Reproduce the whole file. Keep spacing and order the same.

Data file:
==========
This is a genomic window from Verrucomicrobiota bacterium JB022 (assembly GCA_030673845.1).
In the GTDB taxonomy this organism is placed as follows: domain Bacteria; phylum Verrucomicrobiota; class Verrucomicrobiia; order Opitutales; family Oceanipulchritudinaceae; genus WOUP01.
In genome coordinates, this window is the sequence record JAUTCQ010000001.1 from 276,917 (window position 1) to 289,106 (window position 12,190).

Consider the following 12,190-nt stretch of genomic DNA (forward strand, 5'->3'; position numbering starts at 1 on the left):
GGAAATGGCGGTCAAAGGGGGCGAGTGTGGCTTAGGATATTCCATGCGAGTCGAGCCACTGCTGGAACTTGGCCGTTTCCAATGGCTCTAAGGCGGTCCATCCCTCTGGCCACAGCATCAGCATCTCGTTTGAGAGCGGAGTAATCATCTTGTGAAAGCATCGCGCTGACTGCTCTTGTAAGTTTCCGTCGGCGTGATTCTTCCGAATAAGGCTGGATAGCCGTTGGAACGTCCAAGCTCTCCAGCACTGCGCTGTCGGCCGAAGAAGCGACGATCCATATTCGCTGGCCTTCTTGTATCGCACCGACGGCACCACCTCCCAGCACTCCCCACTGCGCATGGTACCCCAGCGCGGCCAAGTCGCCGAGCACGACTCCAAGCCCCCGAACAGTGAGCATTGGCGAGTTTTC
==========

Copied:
This is a genomic window from Verrucomicrobiota bacterium JB022 (assembly GCA_030673845.1).
In the GTDB taxonomy this organism is placed as follows: domain Bacteria; phylum Verrucomicrobiota; class Verrucomicrobiia; order Opitutales; family Oceanipulchritudinaceae; genus WOUP01.
In genome coordinates, this window is the sequence record JAUTCQ010000001.1 from 276,917 (window position 1) to 289,106 (window position 12,190).

Consider the following 12,190-nt stretch of genomic DNA (forward strand, 5'->3'; position numbering starts at 1 on the left):
GGAAATGGCGGTCAAAGGGGGCGAGTGTGGCTTAGGATATTCCATGCGAGTCGAGCCACTGCTGGAACTTGGCCGTTTCCAATGGCTCTAAGGCGGTCCATCCCTCTGGCCACAGCATCAGCATCTCGTTTGAGAGCGGAGTAATCATCTTGTGAAAGCATCGCGCTGACTGCTCTTGTAAGTTTCCGTCGGCGTGATTCTTCCGAATAAGGCTGGATAGCCGTTGGAACGTCCAAGCTCTCCAGCACTGCGCTGTCGGCCGAAGAAGCGACGATCCATATTCGCTGGCCTTCTTGTATCGCACCGACGGCACCACCTCCCAGCACTCCCCACTGCGCATGGTACCCCAGCGCGGCCAAGTCGCCGAGCACGACTCCAAGCCCCCGAACAGTGAGCATTGGCGAGTTTTC